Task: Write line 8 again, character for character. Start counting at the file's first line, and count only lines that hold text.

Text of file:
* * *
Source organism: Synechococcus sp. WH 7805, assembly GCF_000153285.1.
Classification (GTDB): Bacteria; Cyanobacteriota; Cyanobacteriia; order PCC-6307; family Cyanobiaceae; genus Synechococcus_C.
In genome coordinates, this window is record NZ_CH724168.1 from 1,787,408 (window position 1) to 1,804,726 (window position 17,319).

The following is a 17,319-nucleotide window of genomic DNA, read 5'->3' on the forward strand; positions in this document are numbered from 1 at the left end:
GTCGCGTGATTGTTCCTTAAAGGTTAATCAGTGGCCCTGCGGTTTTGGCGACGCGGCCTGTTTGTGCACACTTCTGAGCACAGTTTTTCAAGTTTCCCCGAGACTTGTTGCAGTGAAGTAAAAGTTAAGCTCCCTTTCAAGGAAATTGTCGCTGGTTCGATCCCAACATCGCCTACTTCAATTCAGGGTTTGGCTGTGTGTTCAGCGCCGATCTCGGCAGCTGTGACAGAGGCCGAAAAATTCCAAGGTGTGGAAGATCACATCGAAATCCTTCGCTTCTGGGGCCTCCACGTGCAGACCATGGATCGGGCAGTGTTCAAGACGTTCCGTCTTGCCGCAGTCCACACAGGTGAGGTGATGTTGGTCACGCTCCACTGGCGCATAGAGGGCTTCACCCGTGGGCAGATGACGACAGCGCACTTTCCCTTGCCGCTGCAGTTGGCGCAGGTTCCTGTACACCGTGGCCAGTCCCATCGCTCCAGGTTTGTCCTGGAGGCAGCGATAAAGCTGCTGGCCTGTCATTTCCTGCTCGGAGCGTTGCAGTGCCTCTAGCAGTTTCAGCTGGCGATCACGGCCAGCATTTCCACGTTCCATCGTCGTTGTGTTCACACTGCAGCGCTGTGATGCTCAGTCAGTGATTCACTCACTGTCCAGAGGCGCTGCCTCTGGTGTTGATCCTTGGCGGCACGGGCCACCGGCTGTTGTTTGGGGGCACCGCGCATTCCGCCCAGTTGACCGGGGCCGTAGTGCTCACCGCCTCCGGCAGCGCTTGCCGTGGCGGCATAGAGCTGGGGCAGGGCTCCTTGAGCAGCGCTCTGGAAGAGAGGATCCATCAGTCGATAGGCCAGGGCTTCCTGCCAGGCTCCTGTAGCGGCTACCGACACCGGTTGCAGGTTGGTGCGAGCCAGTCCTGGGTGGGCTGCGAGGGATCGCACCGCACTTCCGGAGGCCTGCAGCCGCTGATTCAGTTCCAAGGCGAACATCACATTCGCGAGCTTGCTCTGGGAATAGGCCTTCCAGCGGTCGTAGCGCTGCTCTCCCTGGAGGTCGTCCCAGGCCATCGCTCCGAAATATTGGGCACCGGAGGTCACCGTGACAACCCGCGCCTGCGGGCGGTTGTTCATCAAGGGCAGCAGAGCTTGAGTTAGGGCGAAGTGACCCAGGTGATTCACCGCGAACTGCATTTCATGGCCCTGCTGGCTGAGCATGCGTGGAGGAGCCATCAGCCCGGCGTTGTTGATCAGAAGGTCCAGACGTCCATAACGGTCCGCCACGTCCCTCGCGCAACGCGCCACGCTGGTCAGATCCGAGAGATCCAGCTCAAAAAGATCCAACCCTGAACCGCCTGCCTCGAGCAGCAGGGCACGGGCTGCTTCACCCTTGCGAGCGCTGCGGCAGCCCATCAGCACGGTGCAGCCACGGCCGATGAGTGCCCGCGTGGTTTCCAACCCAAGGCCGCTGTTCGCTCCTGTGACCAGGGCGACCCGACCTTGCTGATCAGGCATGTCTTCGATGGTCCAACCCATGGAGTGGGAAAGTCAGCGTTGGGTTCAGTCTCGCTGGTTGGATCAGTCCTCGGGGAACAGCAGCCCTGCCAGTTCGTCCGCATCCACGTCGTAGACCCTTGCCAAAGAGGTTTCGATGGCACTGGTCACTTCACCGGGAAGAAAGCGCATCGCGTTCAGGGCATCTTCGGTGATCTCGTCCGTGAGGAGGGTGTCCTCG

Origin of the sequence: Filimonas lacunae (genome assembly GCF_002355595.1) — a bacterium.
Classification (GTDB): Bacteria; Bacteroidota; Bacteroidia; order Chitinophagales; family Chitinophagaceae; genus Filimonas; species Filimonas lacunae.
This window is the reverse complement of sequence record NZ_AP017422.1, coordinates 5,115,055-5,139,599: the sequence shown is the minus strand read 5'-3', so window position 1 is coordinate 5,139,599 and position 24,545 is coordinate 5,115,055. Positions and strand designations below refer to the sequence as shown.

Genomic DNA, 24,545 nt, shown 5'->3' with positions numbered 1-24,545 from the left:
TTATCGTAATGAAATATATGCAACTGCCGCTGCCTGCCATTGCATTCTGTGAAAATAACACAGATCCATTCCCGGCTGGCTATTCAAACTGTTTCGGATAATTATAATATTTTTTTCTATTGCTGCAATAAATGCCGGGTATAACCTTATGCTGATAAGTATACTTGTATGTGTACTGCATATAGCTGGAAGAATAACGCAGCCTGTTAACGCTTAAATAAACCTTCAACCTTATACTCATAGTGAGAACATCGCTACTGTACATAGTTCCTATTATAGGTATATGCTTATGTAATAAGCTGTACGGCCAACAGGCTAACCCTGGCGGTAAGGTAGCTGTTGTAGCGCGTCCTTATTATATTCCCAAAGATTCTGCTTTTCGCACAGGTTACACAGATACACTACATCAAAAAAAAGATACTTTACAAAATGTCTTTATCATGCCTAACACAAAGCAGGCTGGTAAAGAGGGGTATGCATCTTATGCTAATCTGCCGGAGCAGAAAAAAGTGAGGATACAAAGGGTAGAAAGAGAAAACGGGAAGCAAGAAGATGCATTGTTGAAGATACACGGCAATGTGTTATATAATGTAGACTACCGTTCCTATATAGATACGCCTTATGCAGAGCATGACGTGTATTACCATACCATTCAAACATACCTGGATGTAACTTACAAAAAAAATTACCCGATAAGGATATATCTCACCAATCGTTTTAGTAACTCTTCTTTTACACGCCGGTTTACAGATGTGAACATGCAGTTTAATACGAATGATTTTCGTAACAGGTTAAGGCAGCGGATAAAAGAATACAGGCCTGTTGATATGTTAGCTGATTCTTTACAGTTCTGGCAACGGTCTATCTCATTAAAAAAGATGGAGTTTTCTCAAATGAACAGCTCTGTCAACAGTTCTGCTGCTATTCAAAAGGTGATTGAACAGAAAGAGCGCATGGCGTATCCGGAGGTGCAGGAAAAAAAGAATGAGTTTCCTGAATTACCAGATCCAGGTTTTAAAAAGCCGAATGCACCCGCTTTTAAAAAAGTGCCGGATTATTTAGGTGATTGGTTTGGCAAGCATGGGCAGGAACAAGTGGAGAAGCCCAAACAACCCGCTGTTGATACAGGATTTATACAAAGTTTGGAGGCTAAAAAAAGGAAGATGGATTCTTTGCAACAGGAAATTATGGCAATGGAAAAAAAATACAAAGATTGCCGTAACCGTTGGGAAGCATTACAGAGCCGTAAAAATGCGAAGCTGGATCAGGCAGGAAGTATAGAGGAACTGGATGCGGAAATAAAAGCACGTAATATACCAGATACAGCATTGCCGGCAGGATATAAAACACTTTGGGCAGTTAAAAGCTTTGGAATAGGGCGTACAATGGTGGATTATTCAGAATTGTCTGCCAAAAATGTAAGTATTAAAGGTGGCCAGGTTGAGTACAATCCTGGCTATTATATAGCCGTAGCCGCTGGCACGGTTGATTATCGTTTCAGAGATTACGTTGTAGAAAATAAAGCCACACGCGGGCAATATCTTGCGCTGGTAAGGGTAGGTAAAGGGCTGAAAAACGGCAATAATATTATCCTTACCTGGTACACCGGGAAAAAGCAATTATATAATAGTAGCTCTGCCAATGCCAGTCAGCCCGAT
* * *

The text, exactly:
This window is the reverse complement of sequence record NZ_AP017422.1, coordinates 5,115,055-5,139,599: the sequence shown is the minus strand read 5'-3', so window position 1 is coordinate 5,139,599 and position 24,545 is coordinate 5,115,055. Positions and strand designations below refer to the sequence as shown.